<p>Forwards Michal Cekovsky and Ivan Bender pose during Maryland Madness at Xfinity Center on Oct. 17.</p>

Forwards Michal Cekovsky and Ivan Bender pose during Maryland Madness at Xfinity Center on Oct. 17.

The seeds of the friendship were planted when forward Ivan Bender was on an official visit at the University of Maryland. 

While Bender observed the Terrapins men’s basketball team practice from the stands, he started chatting with forward Michal Cekovsky. During the conversation, Cekovsky posed a simple question.   

“If I say something in Serbian, will you understand me?” Cekovsky asked in English. 

READ MORE: Terps will rely on Robert Carter Jr.'s leadership

The conversation proved to be the launching point for a special bond. Bender, who also speaks Serbian, and Cekovsky are roommates. The Eastern Europeans leaned on each other last year as they adjusted to a new country, culture and language. Now, both are expected to contribute to the Terps. 

And if either is going through a tough time, they know where to turn.   

“We are like brothers here,” Bender said. “We are together all the time, cooking together, going to movies, doing everything together off the court.”

Bender picked up Serbian during his adolescence. The 6-foot-9 freshman was born in Bosnia and Herzegovina, where Serbian is one of three official languages. He later attended high school in Croatia, where Serbian is spoken, and starred for youth national teams there.

Cekovsky, who was born in Slovakia, isn’t a native speaker. He learned the language while playing in Serbia for two years, but Bender believes Cekovsky still speaks Serbian better than English — Cekovsky isn’t so sure.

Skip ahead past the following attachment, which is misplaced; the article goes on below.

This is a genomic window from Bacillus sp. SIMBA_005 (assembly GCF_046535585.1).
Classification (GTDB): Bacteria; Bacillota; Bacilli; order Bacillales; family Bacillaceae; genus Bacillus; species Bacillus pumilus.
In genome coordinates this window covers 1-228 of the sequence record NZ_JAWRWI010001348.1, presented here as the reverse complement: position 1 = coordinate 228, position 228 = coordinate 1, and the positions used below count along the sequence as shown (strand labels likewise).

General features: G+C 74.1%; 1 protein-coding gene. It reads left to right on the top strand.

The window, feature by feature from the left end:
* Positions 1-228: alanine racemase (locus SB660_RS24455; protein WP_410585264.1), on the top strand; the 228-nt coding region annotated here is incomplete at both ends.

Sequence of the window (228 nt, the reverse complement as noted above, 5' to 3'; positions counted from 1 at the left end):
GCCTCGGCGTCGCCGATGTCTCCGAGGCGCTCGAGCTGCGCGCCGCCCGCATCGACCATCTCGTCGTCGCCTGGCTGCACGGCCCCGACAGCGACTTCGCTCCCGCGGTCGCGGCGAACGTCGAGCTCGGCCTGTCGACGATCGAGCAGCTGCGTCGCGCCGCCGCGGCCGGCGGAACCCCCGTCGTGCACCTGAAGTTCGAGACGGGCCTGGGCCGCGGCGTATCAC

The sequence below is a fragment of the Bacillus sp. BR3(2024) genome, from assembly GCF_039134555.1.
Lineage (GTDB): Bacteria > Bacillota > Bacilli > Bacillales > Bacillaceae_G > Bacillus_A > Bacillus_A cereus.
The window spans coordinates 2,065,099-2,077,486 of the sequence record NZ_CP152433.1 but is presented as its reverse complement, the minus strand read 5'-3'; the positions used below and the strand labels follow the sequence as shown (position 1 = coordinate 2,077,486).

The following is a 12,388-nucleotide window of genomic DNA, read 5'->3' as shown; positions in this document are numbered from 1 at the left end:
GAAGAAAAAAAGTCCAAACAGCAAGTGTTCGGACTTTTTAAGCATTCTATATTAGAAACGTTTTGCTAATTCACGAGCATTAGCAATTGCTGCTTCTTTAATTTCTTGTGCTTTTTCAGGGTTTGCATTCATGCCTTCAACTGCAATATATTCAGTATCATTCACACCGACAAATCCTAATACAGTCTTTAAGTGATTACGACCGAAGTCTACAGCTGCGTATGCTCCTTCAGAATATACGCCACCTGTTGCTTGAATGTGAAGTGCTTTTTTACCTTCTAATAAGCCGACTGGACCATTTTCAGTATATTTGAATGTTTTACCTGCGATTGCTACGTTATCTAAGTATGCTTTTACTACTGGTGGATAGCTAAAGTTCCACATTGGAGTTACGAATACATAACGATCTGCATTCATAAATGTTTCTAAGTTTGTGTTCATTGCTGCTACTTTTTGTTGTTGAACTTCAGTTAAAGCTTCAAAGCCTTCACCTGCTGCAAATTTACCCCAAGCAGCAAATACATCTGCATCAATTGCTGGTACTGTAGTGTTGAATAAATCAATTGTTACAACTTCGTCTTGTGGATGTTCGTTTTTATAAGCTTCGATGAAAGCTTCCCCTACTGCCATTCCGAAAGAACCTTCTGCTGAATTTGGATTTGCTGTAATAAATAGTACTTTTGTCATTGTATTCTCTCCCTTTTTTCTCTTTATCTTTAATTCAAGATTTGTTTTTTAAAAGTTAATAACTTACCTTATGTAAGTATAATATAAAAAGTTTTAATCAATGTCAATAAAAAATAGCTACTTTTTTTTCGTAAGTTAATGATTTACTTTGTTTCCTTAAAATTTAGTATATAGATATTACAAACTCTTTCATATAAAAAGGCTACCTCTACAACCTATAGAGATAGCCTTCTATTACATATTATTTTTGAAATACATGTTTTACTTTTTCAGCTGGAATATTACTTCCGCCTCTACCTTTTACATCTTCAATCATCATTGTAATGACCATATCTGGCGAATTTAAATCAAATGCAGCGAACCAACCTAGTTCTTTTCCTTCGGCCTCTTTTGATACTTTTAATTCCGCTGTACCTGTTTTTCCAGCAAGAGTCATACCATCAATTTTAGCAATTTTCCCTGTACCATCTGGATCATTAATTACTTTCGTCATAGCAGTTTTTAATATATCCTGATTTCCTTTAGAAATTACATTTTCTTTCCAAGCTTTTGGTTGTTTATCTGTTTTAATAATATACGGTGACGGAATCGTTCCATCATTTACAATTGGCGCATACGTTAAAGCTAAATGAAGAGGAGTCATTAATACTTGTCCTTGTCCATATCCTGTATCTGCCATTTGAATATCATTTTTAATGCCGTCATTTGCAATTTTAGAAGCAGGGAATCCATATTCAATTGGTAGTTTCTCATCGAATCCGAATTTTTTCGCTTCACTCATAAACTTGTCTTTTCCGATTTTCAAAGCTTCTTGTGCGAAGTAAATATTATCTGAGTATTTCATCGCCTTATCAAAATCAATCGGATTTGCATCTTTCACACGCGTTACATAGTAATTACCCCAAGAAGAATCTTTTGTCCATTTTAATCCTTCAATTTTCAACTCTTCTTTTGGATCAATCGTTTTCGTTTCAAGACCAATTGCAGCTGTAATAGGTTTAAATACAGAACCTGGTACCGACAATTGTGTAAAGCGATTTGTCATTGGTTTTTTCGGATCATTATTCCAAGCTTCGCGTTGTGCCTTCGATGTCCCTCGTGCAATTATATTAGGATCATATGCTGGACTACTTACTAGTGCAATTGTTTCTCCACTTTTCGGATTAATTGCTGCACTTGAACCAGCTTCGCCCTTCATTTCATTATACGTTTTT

When both arrived at this university, they were intimidated by the prospect of speaking a foreign language. Cekovsky, who joined the Terps prior to last season, was shy. Bender was scared.

It’s a different story this season.

“I feel more confident about my English, about my game, about everything,” Cekovsky said.

Cekovsky got an opportunity to showcase his skills last year, averaging 12.6 minutes per game. He even made a start against Northwestern and helped neutralize Wisconsin star Frank Kaminsky in the Terps’ 59-53 win on Feb. 24. 

Bender didn’t get an opportunity to play, though. When he enrolled at this university last winter, he was still recovering from a torn left ACL injury he suffered in June 2013 while playing in the FIBA Under-19 World Championship.

He finally returned to the floor in March, but the comeback was short-lived. Less than an hour into his first practice with the Terps, Bender rose up for a layup. 

As soon as he came crashing down seconds later, he knew the diagnosis: He had torn his left ACL again.

Yet as he slogged through months of rehab, Bender leaned on his teammates, including Cekovsky. 

After practice, the two often converse in Serbian. Freshman guard Kent Auslander has picked up on the language, too; he said he’s learned a Serbian expletive Bender repeats often.

Even when the two Eastern Europeans were apart during media day, they ended up together at a table. Cekovsky sat, and Bender stood to his side. As a tiny turtle crawled across the table, both looked on with toothy smiles.

“It’s nice to have someone like Ivan,” Cekovsky said.